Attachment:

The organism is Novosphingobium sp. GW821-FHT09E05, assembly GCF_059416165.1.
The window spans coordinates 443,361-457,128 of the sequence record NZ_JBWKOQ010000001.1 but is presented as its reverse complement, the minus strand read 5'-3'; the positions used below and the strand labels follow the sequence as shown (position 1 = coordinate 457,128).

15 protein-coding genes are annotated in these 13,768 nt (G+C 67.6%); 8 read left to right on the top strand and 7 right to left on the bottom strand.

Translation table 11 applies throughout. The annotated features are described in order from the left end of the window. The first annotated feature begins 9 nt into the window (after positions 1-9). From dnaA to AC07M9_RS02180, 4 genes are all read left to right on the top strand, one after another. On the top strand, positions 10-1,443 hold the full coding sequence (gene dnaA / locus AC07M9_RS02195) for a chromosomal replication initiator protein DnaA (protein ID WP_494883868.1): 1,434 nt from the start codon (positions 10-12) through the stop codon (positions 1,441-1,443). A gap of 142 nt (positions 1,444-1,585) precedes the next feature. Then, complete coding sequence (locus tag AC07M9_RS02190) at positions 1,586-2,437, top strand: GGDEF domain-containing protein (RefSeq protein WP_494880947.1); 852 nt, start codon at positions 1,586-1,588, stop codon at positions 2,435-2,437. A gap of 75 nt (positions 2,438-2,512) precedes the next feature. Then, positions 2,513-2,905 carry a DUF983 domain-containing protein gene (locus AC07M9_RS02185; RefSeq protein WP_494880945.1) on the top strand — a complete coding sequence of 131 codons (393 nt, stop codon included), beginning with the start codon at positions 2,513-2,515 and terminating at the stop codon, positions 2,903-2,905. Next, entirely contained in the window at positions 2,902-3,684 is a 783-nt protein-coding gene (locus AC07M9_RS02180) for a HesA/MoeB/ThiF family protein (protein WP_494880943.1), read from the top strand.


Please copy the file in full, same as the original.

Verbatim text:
The organism is Novosphingobium sp. GW821-FHT09E05, assembly GCF_059416165.1.
The window spans coordinates 443,361-457,128 of the sequence record NZ_JBWKOQ010000001.1 but is presented as its reverse complement, the minus strand read 5'-3'; the positions used below and the strand labels follow the sequence as shown (position 1 = coordinate 457,128).

15 protein-coding genes are annotated in these 13,768 nt (G+C 67.6%); 8 read left to right on the top strand and 7 right to left on the bottom strand.

Translation table 11 applies throughout. The annotated features are described in order from the left end of the window. The first annotated feature begins 9 nt into the window (after positions 1-9). From dnaA to AC07M9_RS02180, 4 genes are all read left to right on the top strand, one after another. On the top strand, positions 10-1,443 hold the full coding sequence (gene dnaA / locus AC07M9_RS02195) for a chromosomal replication initiator protein DnaA (protein ID WP_494883868.1): 1,434 nt from the start codon (positions 10-12) through the stop codon (positions 1,441-1,443). A gap of 142 nt (positions 1,444-1,585) precedes the next feature. Then, complete coding sequence (locus tag AC07M9_RS02190) at positions 1,586-2,437, top strand: GGDEF domain-containing protein (RefSeq protein WP_494880947.1); 852 nt, start codon at positions 1,586-1,588, stop codon at positions 2,435-2,437. A gap of 75 nt (positions 2,438-2,512) precedes the next feature. Then, positions 2,513-2,905 carry a DUF983 domain-containing protein gene (locus AC07M9_RS02185; RefSeq protein WP_494880945.1) on the top strand — a complete coding sequence of 131 codons (393 nt, stop codon included), beginning with the start codon at positions 2,513-2,515 and terminating at the stop codon, positions 2,903-2,905. Next, entirely contained in the window at positions 2,902-3,684 is a 783-nt protein-coding gene (locus AC07M9_RS02180) for a HesA/MoeB/ThiF family protein (protein WP_494880943.1), read from the top strand.